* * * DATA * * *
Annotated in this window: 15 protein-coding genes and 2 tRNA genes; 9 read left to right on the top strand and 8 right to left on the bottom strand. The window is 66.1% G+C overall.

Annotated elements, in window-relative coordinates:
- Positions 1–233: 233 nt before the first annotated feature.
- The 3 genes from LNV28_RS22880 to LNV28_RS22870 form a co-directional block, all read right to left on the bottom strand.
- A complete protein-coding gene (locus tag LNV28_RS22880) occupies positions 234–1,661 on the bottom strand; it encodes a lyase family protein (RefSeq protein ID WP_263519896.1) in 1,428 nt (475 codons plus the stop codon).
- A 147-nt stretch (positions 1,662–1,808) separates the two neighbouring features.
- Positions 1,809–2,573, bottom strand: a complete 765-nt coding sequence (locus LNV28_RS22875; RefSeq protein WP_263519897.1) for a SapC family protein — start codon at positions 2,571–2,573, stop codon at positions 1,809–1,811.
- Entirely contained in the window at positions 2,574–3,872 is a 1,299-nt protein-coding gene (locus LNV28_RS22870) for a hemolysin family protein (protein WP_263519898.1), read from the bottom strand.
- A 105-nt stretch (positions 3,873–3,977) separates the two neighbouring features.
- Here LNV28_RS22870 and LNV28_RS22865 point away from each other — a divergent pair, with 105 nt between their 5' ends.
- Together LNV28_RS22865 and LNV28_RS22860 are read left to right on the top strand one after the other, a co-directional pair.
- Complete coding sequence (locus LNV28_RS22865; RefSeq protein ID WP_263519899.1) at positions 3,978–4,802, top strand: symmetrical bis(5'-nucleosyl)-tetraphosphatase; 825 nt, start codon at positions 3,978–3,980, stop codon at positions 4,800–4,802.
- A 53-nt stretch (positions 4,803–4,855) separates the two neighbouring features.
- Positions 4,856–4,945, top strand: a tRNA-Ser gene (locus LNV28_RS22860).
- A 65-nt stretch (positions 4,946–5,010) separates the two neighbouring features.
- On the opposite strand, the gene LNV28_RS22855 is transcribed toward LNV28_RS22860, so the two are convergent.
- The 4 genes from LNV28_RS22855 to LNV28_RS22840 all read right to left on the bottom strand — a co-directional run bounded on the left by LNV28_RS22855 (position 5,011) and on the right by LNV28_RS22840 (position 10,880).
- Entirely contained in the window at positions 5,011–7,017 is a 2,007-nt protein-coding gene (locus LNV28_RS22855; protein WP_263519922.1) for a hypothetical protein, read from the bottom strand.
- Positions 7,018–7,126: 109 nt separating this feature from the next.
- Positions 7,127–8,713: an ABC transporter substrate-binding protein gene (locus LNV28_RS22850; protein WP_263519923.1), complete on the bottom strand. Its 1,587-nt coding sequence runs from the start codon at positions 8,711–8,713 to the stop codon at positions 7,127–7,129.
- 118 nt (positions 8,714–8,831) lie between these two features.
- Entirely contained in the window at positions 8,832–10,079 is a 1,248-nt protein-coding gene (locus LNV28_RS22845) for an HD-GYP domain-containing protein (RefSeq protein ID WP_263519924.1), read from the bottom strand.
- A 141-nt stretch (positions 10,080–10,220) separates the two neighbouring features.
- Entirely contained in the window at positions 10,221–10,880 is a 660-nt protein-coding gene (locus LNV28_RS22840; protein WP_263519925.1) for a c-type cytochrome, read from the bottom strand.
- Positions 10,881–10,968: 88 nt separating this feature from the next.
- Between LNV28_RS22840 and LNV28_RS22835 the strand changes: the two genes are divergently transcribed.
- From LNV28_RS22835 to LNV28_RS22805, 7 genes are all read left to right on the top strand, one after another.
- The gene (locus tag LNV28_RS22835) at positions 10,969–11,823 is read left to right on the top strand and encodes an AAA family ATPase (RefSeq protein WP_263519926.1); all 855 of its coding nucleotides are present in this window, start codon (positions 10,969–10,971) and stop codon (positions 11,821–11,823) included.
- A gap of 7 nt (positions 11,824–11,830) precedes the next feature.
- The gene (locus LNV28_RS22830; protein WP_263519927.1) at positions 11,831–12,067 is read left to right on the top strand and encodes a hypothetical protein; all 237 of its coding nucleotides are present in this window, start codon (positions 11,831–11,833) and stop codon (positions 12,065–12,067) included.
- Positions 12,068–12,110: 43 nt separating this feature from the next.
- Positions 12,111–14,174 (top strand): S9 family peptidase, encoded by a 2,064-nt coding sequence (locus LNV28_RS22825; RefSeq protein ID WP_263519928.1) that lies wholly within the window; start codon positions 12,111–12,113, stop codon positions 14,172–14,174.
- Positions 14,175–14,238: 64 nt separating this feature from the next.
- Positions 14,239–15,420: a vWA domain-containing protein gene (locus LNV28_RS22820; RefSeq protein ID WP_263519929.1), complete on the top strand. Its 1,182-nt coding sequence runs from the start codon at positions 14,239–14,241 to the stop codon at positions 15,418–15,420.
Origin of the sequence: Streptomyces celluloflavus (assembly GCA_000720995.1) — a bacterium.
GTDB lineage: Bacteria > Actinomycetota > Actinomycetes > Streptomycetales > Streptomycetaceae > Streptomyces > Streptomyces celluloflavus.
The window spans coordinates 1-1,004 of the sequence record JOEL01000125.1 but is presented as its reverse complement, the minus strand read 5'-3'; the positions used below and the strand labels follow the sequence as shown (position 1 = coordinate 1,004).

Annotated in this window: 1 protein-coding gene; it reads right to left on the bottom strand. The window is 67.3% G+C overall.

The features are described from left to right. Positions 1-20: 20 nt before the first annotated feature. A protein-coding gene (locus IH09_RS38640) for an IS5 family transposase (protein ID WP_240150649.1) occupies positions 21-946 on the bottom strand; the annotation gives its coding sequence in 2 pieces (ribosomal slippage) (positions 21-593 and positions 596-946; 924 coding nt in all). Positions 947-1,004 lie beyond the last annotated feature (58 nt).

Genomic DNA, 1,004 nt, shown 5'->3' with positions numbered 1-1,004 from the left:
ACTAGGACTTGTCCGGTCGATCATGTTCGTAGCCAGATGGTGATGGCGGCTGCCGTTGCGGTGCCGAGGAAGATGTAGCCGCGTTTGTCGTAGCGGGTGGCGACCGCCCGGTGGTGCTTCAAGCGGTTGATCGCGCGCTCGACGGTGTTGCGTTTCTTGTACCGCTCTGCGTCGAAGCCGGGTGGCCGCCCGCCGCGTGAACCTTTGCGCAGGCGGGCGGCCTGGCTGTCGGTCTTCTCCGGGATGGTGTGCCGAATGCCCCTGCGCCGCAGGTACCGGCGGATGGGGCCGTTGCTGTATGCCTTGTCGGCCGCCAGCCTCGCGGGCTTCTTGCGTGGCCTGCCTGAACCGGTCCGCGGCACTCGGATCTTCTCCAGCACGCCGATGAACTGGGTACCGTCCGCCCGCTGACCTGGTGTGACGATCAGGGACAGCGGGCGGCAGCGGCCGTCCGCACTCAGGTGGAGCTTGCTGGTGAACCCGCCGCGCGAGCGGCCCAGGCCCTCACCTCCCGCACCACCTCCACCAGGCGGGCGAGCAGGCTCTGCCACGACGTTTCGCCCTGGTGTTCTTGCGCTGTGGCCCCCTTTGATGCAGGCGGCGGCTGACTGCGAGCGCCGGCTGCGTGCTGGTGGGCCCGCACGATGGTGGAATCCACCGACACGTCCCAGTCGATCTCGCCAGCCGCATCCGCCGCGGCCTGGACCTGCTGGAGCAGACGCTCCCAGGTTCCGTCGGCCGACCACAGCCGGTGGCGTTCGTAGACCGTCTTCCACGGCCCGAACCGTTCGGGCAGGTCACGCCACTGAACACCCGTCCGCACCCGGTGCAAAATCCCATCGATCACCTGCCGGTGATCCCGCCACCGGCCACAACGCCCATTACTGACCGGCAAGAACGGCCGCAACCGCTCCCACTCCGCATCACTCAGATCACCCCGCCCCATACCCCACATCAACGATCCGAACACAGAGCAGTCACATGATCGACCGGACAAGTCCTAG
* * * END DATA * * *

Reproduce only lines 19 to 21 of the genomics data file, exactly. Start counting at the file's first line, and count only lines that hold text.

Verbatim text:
- Positions 7,018–7,126: 109 nt separating this feature from the next.
- Positions 7,127–8,713: an ABC transporter substrate-binding protein gene (locus LNV28_RS22850; protein WP_263519923.1), complete on the bottom strand. Its 1,587-nt coding sequence runs from the start codon at positions 8,711–8,713 to the stop codon at positions 7,127–7,129.
- 118 nt (positions 8,714–8,831) lie between these two features.